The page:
Lorazepam treatment and poor pancreatic cancer outcomes

Pancreatic cancer survival and the IL6 response to Lorazepam.


Pancreatic cancer is a severe illness that affects many people. Doctors often use different treatments to help patients feel better and fight the cancer. One of these treatments is called Lorazepam. However, there is a concern that using Lorazepam might not be suitable for pancreatic cancer patients.

Patients with pancreatic cancer who took a medicine called Lorazepam (also known as Ativan) had a shorter time without cancer getting worse than patients who didn’t take it. This information was found in a study published in a journal called Clinical Cancer Research.

On the other hand, patients who took another medicine called alprazolam (also known as Xanax) had a longer time without the cancer worsening than patients who didn’t take it.

Lorazepam and alprazolam can help people with anxiety and other problems. People with cancer sometimes take them to feel better during treatment. However, there’s little research about how these medicines might affect cancer outcomes.

Michael Feigin, a professor at a cancer center of American Association of Cancer Research and the main person behind the study, said, “We don’t know enough about how these medicines relate to cancer results. When we study response to therapy, we think of treatments like chemotherapy or immunotherapy. However, patients are also given many medicines for anxiety and pain. We wanted to understand the impact of some of these palliative care drugs on the tumor.”

The researchers wanted to know if using certain medicines called benzodiazepines had any effect on how long people with pancreatic cancer lived. They looked at factors like age, sex, and the stage of the disease.

At first, they thought using any benzodiazepine might mean people had a lower risk of dying from pancreatic cancer. But when they looked more closely, they found something interesting. There are two common benzodiazepines: lorazepam and alprazolam. People who took alprazolam had a lower risk of cancer getting worse or dying than those who didn’t. But people who took Lorazepam had a higher risk of cancer getting worse or dying than those who didn’t.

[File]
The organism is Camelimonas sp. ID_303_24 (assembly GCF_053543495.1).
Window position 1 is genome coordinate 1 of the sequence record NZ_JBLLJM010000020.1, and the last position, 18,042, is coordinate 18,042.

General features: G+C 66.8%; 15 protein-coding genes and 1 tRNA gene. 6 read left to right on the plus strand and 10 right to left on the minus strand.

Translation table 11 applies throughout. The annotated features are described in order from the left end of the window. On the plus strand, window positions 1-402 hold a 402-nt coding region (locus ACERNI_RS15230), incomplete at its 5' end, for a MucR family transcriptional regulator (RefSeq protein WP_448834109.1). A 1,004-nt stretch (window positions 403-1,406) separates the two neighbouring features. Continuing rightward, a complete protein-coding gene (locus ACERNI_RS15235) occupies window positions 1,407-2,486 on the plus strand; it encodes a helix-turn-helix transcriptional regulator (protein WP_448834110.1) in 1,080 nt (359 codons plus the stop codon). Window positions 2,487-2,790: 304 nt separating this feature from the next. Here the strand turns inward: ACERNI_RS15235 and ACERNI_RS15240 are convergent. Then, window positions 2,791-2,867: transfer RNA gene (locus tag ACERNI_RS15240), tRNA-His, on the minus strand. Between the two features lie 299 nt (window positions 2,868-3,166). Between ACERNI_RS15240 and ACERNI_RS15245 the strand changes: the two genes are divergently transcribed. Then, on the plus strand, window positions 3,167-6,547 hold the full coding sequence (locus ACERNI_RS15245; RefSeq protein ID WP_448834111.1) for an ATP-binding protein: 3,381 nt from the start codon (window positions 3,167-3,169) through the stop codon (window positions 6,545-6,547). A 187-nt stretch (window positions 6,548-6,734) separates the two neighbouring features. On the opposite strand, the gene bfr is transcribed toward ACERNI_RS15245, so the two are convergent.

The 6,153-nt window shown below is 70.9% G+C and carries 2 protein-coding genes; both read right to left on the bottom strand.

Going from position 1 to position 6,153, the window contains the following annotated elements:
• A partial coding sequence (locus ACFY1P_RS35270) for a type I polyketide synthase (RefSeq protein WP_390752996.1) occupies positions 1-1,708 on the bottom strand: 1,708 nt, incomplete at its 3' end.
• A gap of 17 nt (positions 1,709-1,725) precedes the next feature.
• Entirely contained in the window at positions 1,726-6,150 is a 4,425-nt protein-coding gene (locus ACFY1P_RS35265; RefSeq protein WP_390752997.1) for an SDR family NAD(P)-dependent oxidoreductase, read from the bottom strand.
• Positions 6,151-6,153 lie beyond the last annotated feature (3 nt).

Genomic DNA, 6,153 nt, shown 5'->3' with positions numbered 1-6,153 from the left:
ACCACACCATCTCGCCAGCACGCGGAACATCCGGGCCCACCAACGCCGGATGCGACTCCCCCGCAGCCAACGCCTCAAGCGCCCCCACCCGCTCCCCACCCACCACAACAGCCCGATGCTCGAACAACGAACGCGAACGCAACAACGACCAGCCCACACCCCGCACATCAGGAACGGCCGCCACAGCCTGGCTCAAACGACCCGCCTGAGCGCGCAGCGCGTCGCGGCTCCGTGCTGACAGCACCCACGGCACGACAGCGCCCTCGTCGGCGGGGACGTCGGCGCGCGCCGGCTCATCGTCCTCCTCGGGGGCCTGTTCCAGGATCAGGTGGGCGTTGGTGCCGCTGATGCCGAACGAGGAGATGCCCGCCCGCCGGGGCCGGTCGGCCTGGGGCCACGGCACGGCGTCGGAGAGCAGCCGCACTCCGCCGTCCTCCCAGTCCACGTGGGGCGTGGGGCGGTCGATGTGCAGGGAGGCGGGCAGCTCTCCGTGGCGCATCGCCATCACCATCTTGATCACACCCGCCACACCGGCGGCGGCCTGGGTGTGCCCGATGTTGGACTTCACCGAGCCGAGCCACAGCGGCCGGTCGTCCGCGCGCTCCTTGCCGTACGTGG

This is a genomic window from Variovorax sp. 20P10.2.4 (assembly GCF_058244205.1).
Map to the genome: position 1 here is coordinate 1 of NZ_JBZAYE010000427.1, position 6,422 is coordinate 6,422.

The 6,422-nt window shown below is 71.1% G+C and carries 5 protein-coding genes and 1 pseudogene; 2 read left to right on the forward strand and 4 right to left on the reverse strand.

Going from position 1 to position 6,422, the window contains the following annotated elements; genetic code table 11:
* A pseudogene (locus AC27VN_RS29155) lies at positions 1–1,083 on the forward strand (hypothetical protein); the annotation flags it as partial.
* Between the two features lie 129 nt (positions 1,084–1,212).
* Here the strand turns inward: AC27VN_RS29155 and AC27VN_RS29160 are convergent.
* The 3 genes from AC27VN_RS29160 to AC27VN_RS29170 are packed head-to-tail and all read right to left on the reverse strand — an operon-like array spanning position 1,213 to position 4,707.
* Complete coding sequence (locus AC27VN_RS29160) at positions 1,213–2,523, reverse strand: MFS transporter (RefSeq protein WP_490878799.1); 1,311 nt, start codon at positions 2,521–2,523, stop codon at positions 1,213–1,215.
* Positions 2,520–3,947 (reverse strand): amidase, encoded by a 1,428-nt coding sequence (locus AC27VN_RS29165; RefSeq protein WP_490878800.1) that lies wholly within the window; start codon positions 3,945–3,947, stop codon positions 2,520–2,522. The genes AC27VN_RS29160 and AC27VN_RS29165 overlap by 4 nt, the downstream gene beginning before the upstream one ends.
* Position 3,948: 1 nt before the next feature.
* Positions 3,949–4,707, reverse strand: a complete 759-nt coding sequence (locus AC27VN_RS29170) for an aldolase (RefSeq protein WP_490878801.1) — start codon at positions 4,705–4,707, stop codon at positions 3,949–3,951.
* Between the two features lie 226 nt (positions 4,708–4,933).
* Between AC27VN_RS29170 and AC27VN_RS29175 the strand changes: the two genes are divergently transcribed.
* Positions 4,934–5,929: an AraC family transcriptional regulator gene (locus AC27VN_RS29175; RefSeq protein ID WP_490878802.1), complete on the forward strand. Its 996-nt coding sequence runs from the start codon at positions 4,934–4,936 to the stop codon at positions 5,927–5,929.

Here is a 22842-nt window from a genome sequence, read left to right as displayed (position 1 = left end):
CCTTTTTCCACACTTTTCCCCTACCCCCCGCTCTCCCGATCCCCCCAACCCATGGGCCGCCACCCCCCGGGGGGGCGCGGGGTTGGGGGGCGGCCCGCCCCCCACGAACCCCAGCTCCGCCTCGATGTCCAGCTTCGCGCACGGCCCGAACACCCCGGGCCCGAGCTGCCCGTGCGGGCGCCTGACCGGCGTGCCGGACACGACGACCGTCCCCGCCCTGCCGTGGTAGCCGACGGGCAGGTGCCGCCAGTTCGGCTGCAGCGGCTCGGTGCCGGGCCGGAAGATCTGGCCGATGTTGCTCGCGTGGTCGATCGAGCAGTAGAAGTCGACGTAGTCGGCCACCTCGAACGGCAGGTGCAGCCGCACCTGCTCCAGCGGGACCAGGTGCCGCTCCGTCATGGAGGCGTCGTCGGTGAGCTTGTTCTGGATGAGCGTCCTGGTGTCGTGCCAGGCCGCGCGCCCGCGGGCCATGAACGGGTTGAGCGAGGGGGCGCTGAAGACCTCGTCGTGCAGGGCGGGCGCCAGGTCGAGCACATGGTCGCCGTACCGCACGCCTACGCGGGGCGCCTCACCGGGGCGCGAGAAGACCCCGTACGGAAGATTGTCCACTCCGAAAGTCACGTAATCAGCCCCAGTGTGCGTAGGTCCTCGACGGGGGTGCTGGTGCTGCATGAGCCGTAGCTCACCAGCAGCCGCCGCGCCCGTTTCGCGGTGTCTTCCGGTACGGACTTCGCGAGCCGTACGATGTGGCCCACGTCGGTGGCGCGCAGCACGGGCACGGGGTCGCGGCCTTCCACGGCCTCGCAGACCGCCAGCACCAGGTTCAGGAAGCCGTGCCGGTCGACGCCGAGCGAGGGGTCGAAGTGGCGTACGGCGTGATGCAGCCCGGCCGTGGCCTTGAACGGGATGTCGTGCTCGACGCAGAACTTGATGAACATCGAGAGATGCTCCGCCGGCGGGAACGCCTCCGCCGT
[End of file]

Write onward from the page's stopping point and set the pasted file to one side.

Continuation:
They also looked at how these medicines affected people with other types of cancer. For alprazolam, there weren’t significant differences. But for Lorazepam, it was connected to worse survival in many types of cancer, like prostate, ovarian, head and neck, and more.

Feigin, the researcher, mentioned that the next thing to do is a clinical trial. This trial would help them see how Lorazepam and alprazolam affect human pancreatic cancer and how they change the cancer environment.

But there are some things to keep in mind about this study. The doses of these medicines that are good for mice might be different for people. Also, people get additional doses of these medicines for other reasons, which should have been considered in this study. Plus, some of the tests on mice were done on tumors in a different place than the pancreas, so the results might be different.

In conclusion, the study hints at a possible link between lorazepam treatment and worse outcomes for people with pancreatic cancer. However, more research is needed to be sure about this connection. Doctors must know this potential risk to make the best patient decisions.

Journal reference:

  1. Abigail C. Cornwell, Arwen A. Tisdale et al., Lorazepam Stimulates IL6 Production and Is Associated with Poor Survival Outcomes in Pancreatic Cancer. Clinical Cancer Research. DOI: 10.1158/1078-0432.CCR-23-0547.
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